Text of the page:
We met under the trees on yet another beautiful, sunny summer day.
As of July 31, we had $498.96 in our treasury. The cost of our web hosting has risen from $10.02 a month to $15.06 a month. That adds up to about $180 a year.
We have enough in our treasury at this time to cope with the marked increase in our web hosting costs.
Carol Lewis finished plying the warp for our team for October’s sheep-to-shawl content at Lambtown. She handed the warp off to our weaver during the week before our August meeting. So we’re on track for the event.
Carol Lewis relayed the recruiting call put out by Lynn Curry and Sue Duffield for volunteers to help them staff their spinning demo at the Highland Games (Labor Day weekend at the Alameda County Fairgrounds in Pleasanton). FYI: Margaret will be performing in the Harper’s Hall next door to the spinners.
The domain name for the World Wide Spinning Day has lapsed so it seems safe to assume that this is a defunct event. We’re not planning to do anything for it.
Shortly after Lambtown, there will be event called Spinzilla. This is a friendly, world wide competition to see who can spin the most. The event runs for a week — October 3 to 9. For details and the online sign-up, visit http://www.spinzilla.org/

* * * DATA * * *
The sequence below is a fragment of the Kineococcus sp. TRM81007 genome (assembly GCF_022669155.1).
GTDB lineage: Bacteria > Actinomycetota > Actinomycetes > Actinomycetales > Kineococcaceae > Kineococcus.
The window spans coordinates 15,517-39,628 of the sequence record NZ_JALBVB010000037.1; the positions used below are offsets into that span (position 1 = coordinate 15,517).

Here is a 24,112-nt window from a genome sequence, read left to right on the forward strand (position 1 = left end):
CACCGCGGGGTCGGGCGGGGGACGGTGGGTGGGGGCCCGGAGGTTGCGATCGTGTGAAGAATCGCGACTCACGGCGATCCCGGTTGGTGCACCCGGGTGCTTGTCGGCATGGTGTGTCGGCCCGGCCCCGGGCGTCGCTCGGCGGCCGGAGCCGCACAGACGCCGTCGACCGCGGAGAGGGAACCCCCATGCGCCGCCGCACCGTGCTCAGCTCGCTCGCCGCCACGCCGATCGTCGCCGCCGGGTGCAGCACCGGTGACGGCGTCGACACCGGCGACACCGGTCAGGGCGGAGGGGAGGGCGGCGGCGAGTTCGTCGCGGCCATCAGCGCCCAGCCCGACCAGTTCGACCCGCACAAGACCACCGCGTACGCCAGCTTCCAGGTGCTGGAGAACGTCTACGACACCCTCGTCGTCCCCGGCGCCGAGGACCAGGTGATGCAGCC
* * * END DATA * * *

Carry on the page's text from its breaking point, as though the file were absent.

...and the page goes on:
FYI — if you like to dance, there is (or was over the summer?) a Barn Dance every other Wednesday at Emma Prusch Farm Park.
The rumors that Hannalore’s Custom Handweavers (in Mountain View) is going out of business right now are incorrect. Hannalore has just been recovering from hip surgery.
Show & Tell:
Ange was present at our meeting, spinning away, but brought no show & tell.
Cookie started the meeting spinning a white, fairly course fiber that like the wool some of the handspinner flocks featuring crosses such as Cotswold x Corriedale x Polypay. Later on, she switched to spinning silk on her handmade drop spindle with the polyclay whorl depicting a face. Cookie showed us a photo on her phone of a Motherbear project. If you’re on Facebook, you can also see it there. Cookie passed around some of the small balls of yarn she’d spun on her small 3-D printed Turkish spindles. Those are brightly colored drop spindles that break down into 3 pieces — two cross pieces and the spindle. Once you’ve finished spinning a spindle full, you pull out the cross pieces and slide a ready to use ball off the spindle.